Moreover, the characterization of early Israel as a peasant society seeking relief from economic and political domination was felt to resonate profoundly with the socially and politically oppressive conditions of many “third world” countries in which many of the most engaged readers of Tribes lived and worked. For readers in such baldly oppressive conditions, there was often an instantaneous grasp of the plausibility of the depiction of early Israel set forth in Tribes. I treasure some especially vivid memories of such encounters with Tribes. There was the Catholic nun working with base communities in Colombia who made flip charts of Tribes for Bible instruction and reported that “even quiet people spoke up” when she used them. I have heard much the same from justice seekers in places such as India, Korea, the Philippines, New Zealand, South Africa and from many parts of Latin America, not to neglect sites of social resistance in the United States and Canada. I even know of instances where Tribes was read and pondered by people imprisoned for their audacity in opposing unjust power. I attribute this extraordinary impact of a heavy scholarly tome on ordinary Christians, not to the skill of its author, but to the intrinsic power of the biblical text when it is liberated from the strictures of tradition and reaction.

Now amidst all the praise that has been heaped upon Tribes and all the rejection it has experienced from others, there is one development that I believe must be recognized and vigorously resisted. It is a perfectly understandable tendency that one of the scholars in the 1999 panel identified as “the reification of Tribes,” its “thing-ification”, hardening its concepts and claims into fixed and unchanging objects of adulation or of scorn. In some ways, the tendency to take Tribes, not only as a finished work, but as a work that “finishes off” the issues it raises, is the biggest problematic haunting the reception of the volume because that attitude of “closure” threatens the ongoing fruitfulness of its accomplishments by undercutting or abandoning efforts to correct its errors and shortcomings in the pursuit of the critical issues Tribes addressed. This reifying urge to isolate and fixate on the argument of Tribes is at work both among those who praise it and those who dismiss it. On the one hand, there is the temptation for advocates to canonize Tribes and the portrait of early Israel that it hypothesizes but to their own theoretical and practical detriment. On the other hand, its detractors may accept some of the book’s methods and topics as scientifically valid for “normal” biblical studies, while insisting that the factual errors and blinding ideology of Tribes invalidate the social critical project as a whole and thus eliminate the need for ongoing research and theorizing in a social critical fashion.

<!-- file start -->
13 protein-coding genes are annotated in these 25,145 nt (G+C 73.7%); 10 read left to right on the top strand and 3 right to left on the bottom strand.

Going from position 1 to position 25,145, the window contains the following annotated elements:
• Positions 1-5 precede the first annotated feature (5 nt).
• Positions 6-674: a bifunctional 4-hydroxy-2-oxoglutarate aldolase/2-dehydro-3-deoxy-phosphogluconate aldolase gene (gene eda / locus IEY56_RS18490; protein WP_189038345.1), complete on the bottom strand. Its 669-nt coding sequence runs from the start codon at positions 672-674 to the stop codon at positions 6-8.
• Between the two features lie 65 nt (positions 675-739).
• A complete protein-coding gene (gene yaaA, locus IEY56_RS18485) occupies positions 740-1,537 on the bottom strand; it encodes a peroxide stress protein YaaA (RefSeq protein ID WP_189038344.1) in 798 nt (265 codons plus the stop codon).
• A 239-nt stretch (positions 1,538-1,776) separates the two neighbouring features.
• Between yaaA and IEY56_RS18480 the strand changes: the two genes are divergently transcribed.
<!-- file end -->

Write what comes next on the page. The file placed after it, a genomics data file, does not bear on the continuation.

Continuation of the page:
Advocates, detractors, and uncommitted readers alike may thus miss the link between theory and praxis that is the driving force of Tribes and a large part of the subsequent work I and others have done in a social critical mode. Instead of a highly instructive but fallible beginning in the theorizing of Israel’s social history as a resource for the church’s social mission, Tribes is vulnerable to being displayed as a quaint museum piece or venerated as a near sacred text, which in either case is no longer likely to be read in all seriousness since its message, true or false, has been delivered with finality.

In his book Specters of Marx, Jacques Derrida, who is often accused of being an unhistorical and socially indifferent postmodernist, speaks of Marx as the founder of an entire discourse absolutely tied to a praxis. Derrida describes this discourse as “a day of justice in history”, and as a praxis “ seeking this day of justice”[7]. At the moment, this discourse and praxis of justice-seeking are institutionally and intellectually suppressed or derided throughout Europe, North America, and elsewhere among those in commanding positions of political and economic power.

Since I have been repeatedly charged with an excessive idealism and unreality in my evocation of ancient Israel, I would like to reflect on the day of justice as a historical possibility, specifically in the case of early Israel. Commenting on my account of early Israel in Tribes, one of my graduate students made the following poignant remark. “It was satisfying to have a historical reconstruction well explained that I actually desire to have existed, an ‘elsewhere’ that I like!”